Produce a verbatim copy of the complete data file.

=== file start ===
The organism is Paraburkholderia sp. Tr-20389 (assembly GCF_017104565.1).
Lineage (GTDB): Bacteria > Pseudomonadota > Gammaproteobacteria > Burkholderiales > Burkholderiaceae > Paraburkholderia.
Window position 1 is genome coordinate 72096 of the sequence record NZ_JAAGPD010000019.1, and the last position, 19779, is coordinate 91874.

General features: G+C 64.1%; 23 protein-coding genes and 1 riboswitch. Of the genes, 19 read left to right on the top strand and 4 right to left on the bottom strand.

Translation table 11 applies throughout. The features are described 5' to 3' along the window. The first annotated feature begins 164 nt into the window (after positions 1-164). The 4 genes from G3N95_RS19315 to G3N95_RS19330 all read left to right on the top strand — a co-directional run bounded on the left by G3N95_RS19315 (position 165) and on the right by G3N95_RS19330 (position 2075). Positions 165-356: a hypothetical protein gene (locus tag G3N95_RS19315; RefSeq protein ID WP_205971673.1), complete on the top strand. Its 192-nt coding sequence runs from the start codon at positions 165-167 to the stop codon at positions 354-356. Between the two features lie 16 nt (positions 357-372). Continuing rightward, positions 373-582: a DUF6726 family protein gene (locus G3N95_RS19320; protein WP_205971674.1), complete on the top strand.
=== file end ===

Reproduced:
The organism is Paraburkholderia sp. Tr-20389 (assembly GCF_017104565.1).
Lineage (GTDB): Bacteria > Pseudomonadota > Gammaproteobacteria > Burkholderiales > Burkholderiaceae > Paraburkholderia.
Window position 1 is genome coordinate 72096 of the sequence record NZ_JAAGPD010000019.1, and the last position, 19779, is coordinate 91874.

General features: G+C 64.1%; 23 protein-coding genes and 1 riboswitch. Of the genes, 19 read left to right on the top strand and 4 right to left on the bottom strand.

Translation table 11 applies throughout. The features are described 5' to 3' along the window. The first annotated feature begins 164 nt into the window (after positions 1-164). The 4 genes from G3N95_RS19315 to G3N95_RS19330 all read left to right on the top strand — a co-directional run bounded on the left by G3N95_RS19315 (position 165) and on the right by G3N95_RS19330 (position 2075). Positions 165-356: a hypothetical protein gene (locus tag G3N95_RS19315; RefSeq protein ID WP_205971673.1), complete on the top strand. Its 192-nt coding sequence runs from the start codon at positions 165-167 to the stop codon at positions 354-356. Between the two features lie 16 nt (positions 357-372). Continuing rightward, positions 373-582: a DUF6726 family protein gene (locus G3N95_RS19320; protein WP_205971674.1), complete on the top strand.